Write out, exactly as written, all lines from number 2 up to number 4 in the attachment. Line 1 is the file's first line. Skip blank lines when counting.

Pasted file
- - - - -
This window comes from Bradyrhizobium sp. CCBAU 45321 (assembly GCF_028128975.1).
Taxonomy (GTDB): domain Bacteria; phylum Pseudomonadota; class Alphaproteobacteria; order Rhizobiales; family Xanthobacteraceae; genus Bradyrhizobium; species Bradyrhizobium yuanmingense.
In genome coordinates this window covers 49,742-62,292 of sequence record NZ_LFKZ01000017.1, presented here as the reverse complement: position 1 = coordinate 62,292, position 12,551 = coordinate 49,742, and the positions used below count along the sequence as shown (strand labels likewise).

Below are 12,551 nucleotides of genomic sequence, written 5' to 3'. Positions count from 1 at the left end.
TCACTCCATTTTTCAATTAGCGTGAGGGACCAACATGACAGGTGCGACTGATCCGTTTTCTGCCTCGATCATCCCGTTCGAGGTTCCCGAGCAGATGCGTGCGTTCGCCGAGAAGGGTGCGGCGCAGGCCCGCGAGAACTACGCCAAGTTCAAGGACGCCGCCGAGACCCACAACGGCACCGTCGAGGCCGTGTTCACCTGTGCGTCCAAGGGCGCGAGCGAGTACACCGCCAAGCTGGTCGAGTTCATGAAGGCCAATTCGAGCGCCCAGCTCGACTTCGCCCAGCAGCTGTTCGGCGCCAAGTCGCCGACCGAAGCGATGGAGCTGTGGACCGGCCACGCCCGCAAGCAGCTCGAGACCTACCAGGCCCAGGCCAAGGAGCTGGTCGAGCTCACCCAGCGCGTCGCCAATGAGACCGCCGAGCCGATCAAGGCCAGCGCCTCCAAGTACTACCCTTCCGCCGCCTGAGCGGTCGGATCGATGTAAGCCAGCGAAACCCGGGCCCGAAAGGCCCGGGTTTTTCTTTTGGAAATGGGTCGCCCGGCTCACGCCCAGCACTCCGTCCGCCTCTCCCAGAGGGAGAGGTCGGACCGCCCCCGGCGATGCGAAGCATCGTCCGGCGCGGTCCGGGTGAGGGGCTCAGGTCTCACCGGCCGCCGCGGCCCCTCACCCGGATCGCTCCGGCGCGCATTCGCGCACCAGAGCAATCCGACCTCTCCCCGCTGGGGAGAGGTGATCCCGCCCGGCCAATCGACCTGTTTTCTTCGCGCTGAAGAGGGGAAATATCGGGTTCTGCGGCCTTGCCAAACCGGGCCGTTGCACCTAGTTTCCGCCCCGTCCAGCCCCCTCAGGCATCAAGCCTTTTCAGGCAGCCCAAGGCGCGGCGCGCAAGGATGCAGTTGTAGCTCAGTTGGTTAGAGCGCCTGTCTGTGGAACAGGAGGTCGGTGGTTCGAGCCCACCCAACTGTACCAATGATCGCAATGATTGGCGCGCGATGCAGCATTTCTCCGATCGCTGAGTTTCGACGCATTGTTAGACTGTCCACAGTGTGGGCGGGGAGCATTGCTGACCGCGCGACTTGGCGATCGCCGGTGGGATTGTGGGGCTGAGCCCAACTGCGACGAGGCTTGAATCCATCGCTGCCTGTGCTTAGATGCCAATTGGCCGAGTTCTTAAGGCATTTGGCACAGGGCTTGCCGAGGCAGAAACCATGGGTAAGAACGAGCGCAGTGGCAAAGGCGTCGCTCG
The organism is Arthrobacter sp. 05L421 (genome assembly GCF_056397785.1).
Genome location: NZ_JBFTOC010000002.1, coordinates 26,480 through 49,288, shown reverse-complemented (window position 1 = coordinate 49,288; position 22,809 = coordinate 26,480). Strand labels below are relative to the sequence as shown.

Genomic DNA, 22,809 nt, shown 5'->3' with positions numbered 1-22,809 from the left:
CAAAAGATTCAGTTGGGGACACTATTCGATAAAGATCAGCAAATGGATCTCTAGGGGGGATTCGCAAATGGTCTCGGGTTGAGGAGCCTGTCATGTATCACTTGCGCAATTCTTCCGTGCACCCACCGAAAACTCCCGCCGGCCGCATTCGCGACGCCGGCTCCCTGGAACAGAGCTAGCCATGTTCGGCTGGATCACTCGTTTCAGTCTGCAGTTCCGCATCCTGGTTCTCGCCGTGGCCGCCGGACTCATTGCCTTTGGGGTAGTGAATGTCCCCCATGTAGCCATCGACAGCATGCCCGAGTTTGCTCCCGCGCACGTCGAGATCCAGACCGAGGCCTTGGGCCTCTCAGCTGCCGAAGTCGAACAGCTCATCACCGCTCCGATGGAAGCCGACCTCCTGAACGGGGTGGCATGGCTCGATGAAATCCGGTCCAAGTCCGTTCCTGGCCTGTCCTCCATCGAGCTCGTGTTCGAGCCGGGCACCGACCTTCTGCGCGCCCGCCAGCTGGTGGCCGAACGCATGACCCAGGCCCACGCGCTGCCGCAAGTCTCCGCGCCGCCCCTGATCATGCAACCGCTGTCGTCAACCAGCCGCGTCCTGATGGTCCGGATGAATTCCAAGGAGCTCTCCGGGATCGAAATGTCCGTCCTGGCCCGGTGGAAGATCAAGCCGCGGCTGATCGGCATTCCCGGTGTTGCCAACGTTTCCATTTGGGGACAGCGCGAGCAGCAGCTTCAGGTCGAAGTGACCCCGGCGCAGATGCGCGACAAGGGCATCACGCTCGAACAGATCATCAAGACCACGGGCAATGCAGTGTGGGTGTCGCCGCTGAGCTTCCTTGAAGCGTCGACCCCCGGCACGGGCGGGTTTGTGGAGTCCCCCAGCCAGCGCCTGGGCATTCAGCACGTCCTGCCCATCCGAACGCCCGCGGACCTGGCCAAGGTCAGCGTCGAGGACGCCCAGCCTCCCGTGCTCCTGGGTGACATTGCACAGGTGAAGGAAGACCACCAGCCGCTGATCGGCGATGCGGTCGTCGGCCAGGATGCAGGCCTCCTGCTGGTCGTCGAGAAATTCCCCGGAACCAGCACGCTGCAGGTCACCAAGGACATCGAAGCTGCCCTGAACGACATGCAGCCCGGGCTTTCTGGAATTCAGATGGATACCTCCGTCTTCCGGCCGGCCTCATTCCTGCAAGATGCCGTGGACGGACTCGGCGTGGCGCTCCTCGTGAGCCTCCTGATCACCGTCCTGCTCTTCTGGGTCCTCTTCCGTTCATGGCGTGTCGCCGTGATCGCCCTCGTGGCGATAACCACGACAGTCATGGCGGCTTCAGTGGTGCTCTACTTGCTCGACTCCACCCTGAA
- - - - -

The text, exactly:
Taxonomy (GTDB): domain Bacteria; phylum Pseudomonadota; class Alphaproteobacteria; order Rhizobiales; family Xanthobacteraceae; genus Bradyrhizobium; species Bradyrhizobium yuanmingense.
In genome coordinates this window covers 49,742-62,292 of sequence record NZ_LFKZ01000017.1, presented here as the reverse complement: position 1 = coordinate 62,292, position 12,551 = coordinate 49,742, and the positions used below count along the sequence as shown (strand labels likewise).

Below are 12,551 nucleotides of genomic sequence, written 5' to 3'. Positions count from 1 at the left end.